... we are all from personal experience, aware of the harmful dross. If disciplined we can refocus/orientate/gravitate towards skilful states ...

    Stinking thinking!!! :)

    lobster
  • techietechie Veteran India Veteran

    @Bunks said:

    @adamcrossley said:

    @Bunks said:
    "...regard thinking as the carcass of a dead dog around the neck of your beautiful mind."

    This is a bit harsh for me to be honest. Is thinking such a disgusting or useless thing? I tend to favour a kinder approach personally. What do you think of it, @Bunks?

    It’s actually a direct reference to the Vitakkasanthana Sutta (MN 20.4). Worth a read if you have the chance.

    I get your point and I can assure you Ajahn Brahm is one of the most compassionate and kind monks you’ll ever come across. I’ve heard some say he is too kind and compassion (if there is such a thing).

    The quote is probably taken out of context a bit. It is written for people who are trying to achieve jhana while on retreat so stilling all thoughts is obviously the objective.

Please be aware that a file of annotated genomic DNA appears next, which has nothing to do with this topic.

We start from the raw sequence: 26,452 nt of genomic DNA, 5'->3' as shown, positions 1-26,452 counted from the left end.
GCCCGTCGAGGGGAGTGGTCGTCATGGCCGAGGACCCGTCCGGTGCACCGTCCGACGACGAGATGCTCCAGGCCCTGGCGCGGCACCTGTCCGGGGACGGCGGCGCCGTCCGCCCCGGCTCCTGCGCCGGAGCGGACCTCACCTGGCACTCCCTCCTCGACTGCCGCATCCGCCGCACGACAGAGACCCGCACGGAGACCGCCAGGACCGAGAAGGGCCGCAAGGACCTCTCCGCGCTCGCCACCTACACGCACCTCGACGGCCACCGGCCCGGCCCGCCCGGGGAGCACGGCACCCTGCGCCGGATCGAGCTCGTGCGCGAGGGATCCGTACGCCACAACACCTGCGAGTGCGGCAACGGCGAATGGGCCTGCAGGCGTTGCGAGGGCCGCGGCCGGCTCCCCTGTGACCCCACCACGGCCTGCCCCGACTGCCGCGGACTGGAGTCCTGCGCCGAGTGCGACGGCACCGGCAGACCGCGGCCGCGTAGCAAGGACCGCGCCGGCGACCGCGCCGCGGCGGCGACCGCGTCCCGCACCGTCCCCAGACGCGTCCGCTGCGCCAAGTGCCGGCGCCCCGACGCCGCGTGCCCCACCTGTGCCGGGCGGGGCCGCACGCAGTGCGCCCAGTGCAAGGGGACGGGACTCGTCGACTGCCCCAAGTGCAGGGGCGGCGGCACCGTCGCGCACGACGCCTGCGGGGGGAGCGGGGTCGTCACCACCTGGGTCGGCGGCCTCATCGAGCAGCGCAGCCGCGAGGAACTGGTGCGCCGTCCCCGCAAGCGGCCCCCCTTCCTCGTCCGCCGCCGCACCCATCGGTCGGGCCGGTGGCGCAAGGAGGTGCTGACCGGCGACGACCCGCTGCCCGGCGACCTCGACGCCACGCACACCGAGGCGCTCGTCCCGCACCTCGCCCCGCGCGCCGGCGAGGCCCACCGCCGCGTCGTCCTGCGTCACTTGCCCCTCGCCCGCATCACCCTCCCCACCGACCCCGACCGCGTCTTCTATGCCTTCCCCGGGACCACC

Us lay folk who have to work, raise kids and engage with our family and friends obviously have to engage in thoughts fairly constantly.

    But, let’s be honest, I’d go so far as to say 90% of the thoughts we engage in are useless and could easily be chucked away.

    Problem is, we know they're useless AFTER they've occurred. Dealing with them beforehand is not easy, which is why mindfulness is important (although it's frustrating at times).

    Bunksadamcrossley
  • adamcrossleyadamcrossley Veteran Veteran
    edited October 28

    @Bunks said:
    But, let’s be honest, I’d go so far as to say 90% of the thoughts we engage in are useless and could easily be chucked away.

    I do agree with this. A couple of years ago I had a therapist who said whenever I feel the need to ruminate about something, give myself two minutes and then put the thing aside. Two minutes, by his calculation, was as long as ruminating could possibly be useful for. After that, it's all just re-runs and pointless worrying.

    It’s actually a direct reference to the Vitakkasanthana Sutta (MN 20.4). Worth a read if you have the chance.

    Thank you for the reference. I've read the passage about "changing the peg" before, but not the later sections. Ajahn Brahm seems to be referring to the part specifically about evil thoughts. In that context I do find his comment more understandable.

    Bunks
  • BunksBunks Veteran Australia Veteran